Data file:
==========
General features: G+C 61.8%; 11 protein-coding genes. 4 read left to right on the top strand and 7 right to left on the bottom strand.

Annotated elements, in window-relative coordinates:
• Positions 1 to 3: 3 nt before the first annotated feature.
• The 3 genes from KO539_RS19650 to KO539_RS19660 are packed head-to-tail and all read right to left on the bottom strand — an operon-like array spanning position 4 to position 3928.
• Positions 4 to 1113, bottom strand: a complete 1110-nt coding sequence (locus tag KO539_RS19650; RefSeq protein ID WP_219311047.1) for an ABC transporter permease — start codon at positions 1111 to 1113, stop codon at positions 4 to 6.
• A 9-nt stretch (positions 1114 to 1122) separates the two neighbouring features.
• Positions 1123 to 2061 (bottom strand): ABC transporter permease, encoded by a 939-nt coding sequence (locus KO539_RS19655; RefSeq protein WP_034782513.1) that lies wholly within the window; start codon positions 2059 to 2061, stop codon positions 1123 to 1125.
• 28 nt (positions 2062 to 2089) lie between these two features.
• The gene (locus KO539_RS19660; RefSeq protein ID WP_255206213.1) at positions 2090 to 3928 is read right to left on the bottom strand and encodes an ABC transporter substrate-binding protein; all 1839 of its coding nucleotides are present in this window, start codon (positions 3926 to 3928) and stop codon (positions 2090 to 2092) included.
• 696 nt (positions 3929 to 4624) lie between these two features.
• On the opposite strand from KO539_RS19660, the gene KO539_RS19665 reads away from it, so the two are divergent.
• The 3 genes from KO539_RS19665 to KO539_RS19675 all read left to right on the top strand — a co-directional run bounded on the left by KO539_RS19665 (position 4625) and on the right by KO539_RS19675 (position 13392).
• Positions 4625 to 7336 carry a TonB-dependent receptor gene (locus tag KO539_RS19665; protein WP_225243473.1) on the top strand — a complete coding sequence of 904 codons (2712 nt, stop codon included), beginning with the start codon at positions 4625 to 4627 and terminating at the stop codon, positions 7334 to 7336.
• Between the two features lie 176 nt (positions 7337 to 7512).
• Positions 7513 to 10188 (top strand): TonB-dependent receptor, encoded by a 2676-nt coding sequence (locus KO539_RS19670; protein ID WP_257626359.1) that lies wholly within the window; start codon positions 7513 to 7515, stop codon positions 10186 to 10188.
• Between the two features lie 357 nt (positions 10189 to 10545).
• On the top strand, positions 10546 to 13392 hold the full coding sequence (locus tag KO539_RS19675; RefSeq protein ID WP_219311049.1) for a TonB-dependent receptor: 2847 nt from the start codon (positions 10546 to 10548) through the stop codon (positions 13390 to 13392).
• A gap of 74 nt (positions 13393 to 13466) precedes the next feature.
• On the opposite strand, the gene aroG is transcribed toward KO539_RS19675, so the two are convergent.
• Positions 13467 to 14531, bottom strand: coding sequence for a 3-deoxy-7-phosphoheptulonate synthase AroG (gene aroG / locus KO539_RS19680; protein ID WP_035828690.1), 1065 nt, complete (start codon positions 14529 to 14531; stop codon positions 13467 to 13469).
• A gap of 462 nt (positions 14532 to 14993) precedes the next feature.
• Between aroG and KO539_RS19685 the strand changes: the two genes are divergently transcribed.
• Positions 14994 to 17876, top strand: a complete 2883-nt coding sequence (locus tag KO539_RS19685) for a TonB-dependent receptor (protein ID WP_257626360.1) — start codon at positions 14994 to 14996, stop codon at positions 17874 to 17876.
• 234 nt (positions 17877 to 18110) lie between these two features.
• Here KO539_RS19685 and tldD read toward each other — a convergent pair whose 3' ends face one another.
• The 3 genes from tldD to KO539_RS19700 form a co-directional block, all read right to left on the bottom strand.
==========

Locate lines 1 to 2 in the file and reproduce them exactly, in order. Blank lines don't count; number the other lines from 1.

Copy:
General features: G+C 61.8%; 11 protein-coding genes. 4 read left to right on the top strand and 7 right to left on the bottom strand.

Annotated elements, in window-relative coordinates: